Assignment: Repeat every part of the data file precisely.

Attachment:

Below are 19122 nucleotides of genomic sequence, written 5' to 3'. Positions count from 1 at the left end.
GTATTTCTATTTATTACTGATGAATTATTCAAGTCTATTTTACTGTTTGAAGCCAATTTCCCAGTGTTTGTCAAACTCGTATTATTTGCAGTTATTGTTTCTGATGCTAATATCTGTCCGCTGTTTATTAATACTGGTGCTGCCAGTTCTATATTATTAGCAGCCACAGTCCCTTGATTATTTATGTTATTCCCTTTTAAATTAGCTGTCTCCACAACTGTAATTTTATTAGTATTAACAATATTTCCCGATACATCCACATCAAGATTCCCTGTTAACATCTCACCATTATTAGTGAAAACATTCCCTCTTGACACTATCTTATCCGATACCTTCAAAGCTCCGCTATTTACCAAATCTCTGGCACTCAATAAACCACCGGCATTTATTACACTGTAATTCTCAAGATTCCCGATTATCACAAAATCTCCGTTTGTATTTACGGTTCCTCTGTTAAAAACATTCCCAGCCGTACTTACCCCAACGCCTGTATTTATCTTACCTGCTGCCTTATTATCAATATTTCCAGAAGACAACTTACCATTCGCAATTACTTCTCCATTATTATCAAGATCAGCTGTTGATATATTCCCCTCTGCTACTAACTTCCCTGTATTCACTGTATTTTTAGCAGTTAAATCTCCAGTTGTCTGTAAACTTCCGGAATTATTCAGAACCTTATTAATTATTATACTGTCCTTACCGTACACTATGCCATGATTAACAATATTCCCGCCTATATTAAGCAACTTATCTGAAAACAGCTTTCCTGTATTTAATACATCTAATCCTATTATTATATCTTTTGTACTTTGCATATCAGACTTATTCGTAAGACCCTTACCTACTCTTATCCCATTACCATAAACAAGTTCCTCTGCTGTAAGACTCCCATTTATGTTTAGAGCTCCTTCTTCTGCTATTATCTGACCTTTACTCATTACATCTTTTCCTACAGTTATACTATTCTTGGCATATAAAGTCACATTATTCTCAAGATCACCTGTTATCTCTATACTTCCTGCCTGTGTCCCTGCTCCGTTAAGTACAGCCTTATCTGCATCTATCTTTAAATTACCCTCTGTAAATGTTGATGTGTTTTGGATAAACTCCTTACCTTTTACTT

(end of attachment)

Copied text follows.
Below are 19122 nucleotides of genomic sequence, written 5' to 3'. Positions count from 1 at the left end.
GTATTTCTATTTATTACTGATGAATTATTCAAGTCTATTTTACTGTTTGAAGCCAATTTCCCAGTGTTTGTCAAACTCGTATTATTTGCAGTTATTGTTTCTGATGCTAATATCTGTCCGCTGTTTATTAATACTGGTGCTGCCAGTTCTATATTATTAGCAGCCACAGTCCCTTGATTATTTATGTTATTCCCTTTTAAATTAGCTGTCTCCACAACTGTAATTTTATTAGTATTAACAATATTTCCCGATACATCCACATCAAGATTCCCTGTTAACATCTCACCATTATTAGTGAAAACATTCCCTCTTGACACTATCTTATCCGATACCTTCAAAGCTCCGCTATTTACCAAATCTCTGGCACTCAATAAACCACCGGCATTTATTACACTGTAATTCTCAAGATTCCCGATTATCACAAAATCTCCGTTTGTATTTACGGTTCCTCTGTTAAAAACATTCCCAGCCGTACTTACCCCAACGCCTGTATTTATCTTACCTGCTGCCTTATTATCAATATTTCCAGAAGACAACTTACCATTCGCAATTACTTCTCCATTATTATCAAGATCAGCTGTTGATATATTCCCCTCTGCTACTAACTTCCCTGTATTCACTGTATTTTTAGCAGTTAAATCTCCAGTTGTCTGTAAACTTCCGGAATTATTCAGAACCTTATTAATTATTATACTGTCCTTACCGTACACTATGCCATGATTAACAATATTCCCGCCTATATTAAGCAACTTATCTGAAAACAGCTTTCCTGTATTTAATACATCTAATCCTATTATTATATCTTTTGTACTTTGCATATCAGACTTATTCGTAAGACCCTTACCTACTCTTATCCCATTACCATAAACAAGTTCCTCTGCTGTAAGACTCCCATTTATGTTTAGAGCTCCTTCTTCTGCTATTATCTGACCTTTACTCATTACATCTTTTCCTACAGTTATACTATTCTTGGCATATAAAGTCACATTATTCTCAAGATCACCTGTTATCTCTATACTTCCTGCCTGTGTCCCTGCTCCGTTAAGTACAGCCTTATCTGCATCTATCTTTAAATTACCCTCTGTAAATGTTGATGTGTTTTGGATAAACTCCTTACCTTTTACTT